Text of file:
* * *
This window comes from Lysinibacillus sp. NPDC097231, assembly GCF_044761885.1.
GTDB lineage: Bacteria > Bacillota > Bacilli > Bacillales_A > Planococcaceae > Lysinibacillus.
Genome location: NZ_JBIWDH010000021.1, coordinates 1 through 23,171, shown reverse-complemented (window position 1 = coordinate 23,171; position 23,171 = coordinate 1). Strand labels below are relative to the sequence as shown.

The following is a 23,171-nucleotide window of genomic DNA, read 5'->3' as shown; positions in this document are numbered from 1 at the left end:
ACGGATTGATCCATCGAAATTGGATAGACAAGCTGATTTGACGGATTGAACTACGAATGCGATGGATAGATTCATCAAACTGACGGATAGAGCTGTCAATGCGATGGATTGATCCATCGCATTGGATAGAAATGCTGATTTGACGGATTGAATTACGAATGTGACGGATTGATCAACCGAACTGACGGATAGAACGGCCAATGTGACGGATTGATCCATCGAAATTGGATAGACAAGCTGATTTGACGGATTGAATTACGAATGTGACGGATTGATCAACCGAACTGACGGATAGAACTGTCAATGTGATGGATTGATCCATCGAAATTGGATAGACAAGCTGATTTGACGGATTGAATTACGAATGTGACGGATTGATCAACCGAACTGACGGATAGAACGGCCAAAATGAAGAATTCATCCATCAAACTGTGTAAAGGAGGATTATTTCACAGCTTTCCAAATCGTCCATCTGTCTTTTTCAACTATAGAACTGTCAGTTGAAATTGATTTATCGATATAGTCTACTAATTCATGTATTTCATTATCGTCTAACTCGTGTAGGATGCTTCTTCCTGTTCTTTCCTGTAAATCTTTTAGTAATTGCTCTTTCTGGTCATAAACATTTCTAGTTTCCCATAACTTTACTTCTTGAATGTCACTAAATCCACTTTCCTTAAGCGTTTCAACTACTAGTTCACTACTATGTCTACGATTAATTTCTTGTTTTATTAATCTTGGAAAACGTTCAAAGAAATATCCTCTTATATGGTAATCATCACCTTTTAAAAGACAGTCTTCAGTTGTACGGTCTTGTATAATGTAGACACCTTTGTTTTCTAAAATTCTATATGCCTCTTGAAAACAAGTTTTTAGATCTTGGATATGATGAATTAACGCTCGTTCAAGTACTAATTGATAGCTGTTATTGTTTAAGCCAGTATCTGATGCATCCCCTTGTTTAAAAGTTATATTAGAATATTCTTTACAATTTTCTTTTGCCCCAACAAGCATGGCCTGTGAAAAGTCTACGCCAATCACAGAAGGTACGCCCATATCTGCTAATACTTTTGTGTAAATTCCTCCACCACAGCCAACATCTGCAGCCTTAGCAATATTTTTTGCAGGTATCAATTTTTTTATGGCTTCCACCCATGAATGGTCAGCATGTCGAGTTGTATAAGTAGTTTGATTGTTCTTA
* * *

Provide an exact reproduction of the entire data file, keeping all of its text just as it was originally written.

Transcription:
This window comes from Lysinibacillus sp. NPDC097231, assembly GCF_044761885.1.
GTDB lineage: Bacteria > Bacillota > Bacilli > Bacillales_A > Planococcaceae > Lysinibacillus.
Genome location: NZ_JBIWDH010000021.1, coordinates 1 through 23,171, shown reverse-complemented (window position 1 = coordinate 23,171; position 23,171 = coordinate 1). Strand labels below are relative to the sequence as shown.

The following is a 23,171-nucleotide window of genomic DNA, read 5'->3' as shown; positions in this document are numbered from 1 at the left end:
ACGGATTGATCCATCGAAATTGGATAGACAAGCTGATTTGACGGATTGAACTACGAATGCGATGGATAGATTCATCAAACTGACGGATAGAGCTGTCAATGCGATGGATTGATCCATCGCATTGGATAGAAATGCTGATTTGACGGATTGAATTACGAATGTGACGGATTGATCAACCGAACTGACGGATAGAACGGCCAATGTGACGGATTGATCCATCGAAATTGGATAGACAAGCTGATTTGACGGATTGAATTACGAATGTGACGGATTGATCAACCGAACTGACGGATAGAACTGTCAATGTGATGGATTGATCCATCGAAATTGGATAGACAAGCTGATTTGACGGATTGAATTACGAATGTGACGGATTGATCAACCGAACTGACGGATAGAACGGCCAAAATGAAGAATTCATCCATCAAACTGTGTAAAGGAGGATTATTTCACAGCTTTCCAAATCGTCCATCTGTCTTTTTCAACTATAGAACTGTCAGTTGAAATTGATTTATCGATATAGTCTACTAATTCATGTATTTCATTATCGTCTAACTCGTGTAGGATGCTTCTTCCTGTTCTTTCCTGTAAATCTTTTAGTAATTGCTCTTTCTGGTCATAAACATTTCTAGTTTCCCATAACTTTACTTCTTGAATGTCACTAAATCCACTTTCCTTAAGCGTTTCAACTACTAGTTCACTACTATGTCTACGATTAATTTCTTGTTTTATTAATCTTGGAAAACGTTCAAAGAAATATCCTCTTATATGGTAATCATCACCTTTTAAAAGACAGTCTTCAGTTGTACGGTCTTGTATAATGTAGACACCTTTGTTTTCTAAAATTCTATATGCCTCTTGAAAACAAGTTTTTAGATCTTGGATATGATGAATTAACGCTCGTTCAAGTACTAATTGATAGCTGTTATTGTTTAAGCCAGTATCTGATGCATCCCCTTGTTTAAAAGTTATATTAGAATATTCTTTACAATTTTCTTTTGCCCCAACAAGCATGGCCTGTGAAAAGTCTACGCCAATCACAGAAGGTACGCCCATATCTGCTAATACTTTTGTGTAAATTCCTCCACCACAGCCAACATCTGCAGCCTTAGCAATATTTTTTGCAGGTATCAATTTTTTTATGGCTTCCACCCATGAATGGTCAGCATGTCGAGTTGTATAAGTAGTTTGATTGTTCTTA